All the believers devoted themselves to the apostles' teaching, and to fellowship, and to sharing in meals (including the Lord's Supper), and to prayer.
A deep sense of awe came over them all, and the apostles performed many miraculous signs and wonders. And all the believers met together in one place and shared everything they had. They sold their property and possessions and shared the money with those in need. They worshiped together at the Temple each day, met in homes for the Lord's Supper, and shared their meals with great joy and generosity...
— Acts 2:42-46 NLT
The early believers of Jesus devoted themselves to sacred meals together, both publicly and in their homes (Acts 2:42, 46). Whether they shared in the Lord's Supper, a common meal or a common meal accompanied by the Lord's Supper, eating together was a holy time. In the early church, "breaking bread"
could mean any of those kinds of meals. However, few things were more important in the spiritual lives of Jesus' followers in the first century than the Lord's Supper. The New Testament, and especially our author, Dr. Luke, emphasize several important truths attached to the Supper:
- Jesus is present when believers share this simple meal (Luke 22:14-18; cf. Luke 24:13-35).
- While Sunday was a key day for believers to share in the Supper together publicly (Acts 20:7), from the beginning, Jesus' followers recognized meals together as a special time to remember the Lord through eating the Supper together (Acts 2:42, 46; cf. 1 Corinthians 11:26 — "for every time you eat...").
- Believers share in Jesus' blood sacrifice as they share in the cup (1 Corinthians 10:16).
- Those who share the Supper together are shaped into the bodily presence of Christ as they share in the bread (1 Corinthians 10:16-17).
- Because believers are joined to Jesus and his sacrifice, they are pledging to separate themselves from demonic influences and all that is evil (1 Corinthians 10:18-22).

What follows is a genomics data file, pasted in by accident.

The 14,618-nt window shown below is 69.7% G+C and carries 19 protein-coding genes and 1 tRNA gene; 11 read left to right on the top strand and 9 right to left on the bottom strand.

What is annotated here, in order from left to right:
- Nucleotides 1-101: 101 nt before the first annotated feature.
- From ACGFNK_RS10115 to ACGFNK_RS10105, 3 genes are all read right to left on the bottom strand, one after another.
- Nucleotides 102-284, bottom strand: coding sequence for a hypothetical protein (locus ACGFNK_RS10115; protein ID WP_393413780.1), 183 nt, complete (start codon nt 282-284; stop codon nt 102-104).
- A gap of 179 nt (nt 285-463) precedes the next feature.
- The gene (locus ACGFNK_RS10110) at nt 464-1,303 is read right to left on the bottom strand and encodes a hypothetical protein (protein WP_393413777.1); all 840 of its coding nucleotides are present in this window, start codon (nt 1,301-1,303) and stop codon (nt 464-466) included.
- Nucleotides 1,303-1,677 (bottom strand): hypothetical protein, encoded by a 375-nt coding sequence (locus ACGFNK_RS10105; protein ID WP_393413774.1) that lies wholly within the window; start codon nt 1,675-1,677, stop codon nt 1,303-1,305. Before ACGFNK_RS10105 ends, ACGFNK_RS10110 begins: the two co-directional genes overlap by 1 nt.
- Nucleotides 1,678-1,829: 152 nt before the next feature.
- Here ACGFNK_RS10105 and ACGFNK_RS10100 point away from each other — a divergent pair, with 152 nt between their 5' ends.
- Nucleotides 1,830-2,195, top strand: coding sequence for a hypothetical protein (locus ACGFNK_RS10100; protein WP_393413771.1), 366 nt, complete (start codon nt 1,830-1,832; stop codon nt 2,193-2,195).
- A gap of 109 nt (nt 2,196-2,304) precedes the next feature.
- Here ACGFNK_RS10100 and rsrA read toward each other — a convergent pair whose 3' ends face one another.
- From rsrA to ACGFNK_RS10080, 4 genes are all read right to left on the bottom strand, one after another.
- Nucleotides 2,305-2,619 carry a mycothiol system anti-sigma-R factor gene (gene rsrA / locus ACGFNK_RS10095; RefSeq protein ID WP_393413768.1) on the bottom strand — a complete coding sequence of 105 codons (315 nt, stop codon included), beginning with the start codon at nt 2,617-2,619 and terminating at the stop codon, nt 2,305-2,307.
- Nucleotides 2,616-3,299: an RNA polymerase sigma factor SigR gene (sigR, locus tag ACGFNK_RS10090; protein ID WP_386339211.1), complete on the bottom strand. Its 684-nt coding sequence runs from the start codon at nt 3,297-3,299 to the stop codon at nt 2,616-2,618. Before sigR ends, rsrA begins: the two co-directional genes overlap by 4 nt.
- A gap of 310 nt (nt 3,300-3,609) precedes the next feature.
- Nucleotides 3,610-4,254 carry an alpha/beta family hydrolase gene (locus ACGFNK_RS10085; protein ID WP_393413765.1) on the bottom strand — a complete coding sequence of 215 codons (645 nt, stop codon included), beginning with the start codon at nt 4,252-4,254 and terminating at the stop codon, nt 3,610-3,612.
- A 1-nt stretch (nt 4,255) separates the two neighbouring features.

- Believers share in the Supper to remember Jesus' sacrifice, together, recognizing each other and waiting for each other to share in the Supper as Jesus' body, demonstrating love for and solidarity with each other (1 Corinthians 11:28-34).
- Believers recognize that participating in the Supper "unworthily" can bring judgment on themselves and lead to negative consequences, both physically and spiritually (1 Corinthians 11:27-32). However, sometimes there is a misunderstanding about the meaning of "unworthily." 1 Corinthians 11:29 gives the meaning when it says "without honoring the body of Christ." None of us is truly "worthy" spiritually on our own merit.
- The Supper invites believers to remember the Lord's death on the cross and his sacrifice as the beginning of God's new covenant with his people (1 Corinthians 11:25).
- As often as believers share in the celebration of the Supper, they remember Jesus' death in anticipation of his return (1 Corinthians 11:26).
I mourn our infrequent participation in the Supper, our routinely mechanical approach to the Supper, and our lack of focus on the Supper in our churches today. I hope you will join me in devoting yourself to "breaking bread"
with other believers — both in common meals together and in the Lord's Supper. Let's seek to bring back this early dimension of true Christian devotion and fellowship into our lives and our churches. (For ideas and devotionals focused on the Lord's Supper, see Heartlight's resource called, Beyond Bread and Wine
LORD Jesus, thank you for giving up everything for me. Thank you for giving us the Lord's Supper as a time for remembering your sacrifice, pledging ourselves to holiness like you, committing to serve others as you did, and joining together in solidarity as your body. I am sorry and hurt that we do not commit more time in our modern church services to remembering you in this way. I commit myself to honor you more regularly in my shared meals with others and in holy communion. Thank you for all you have given me. Amen.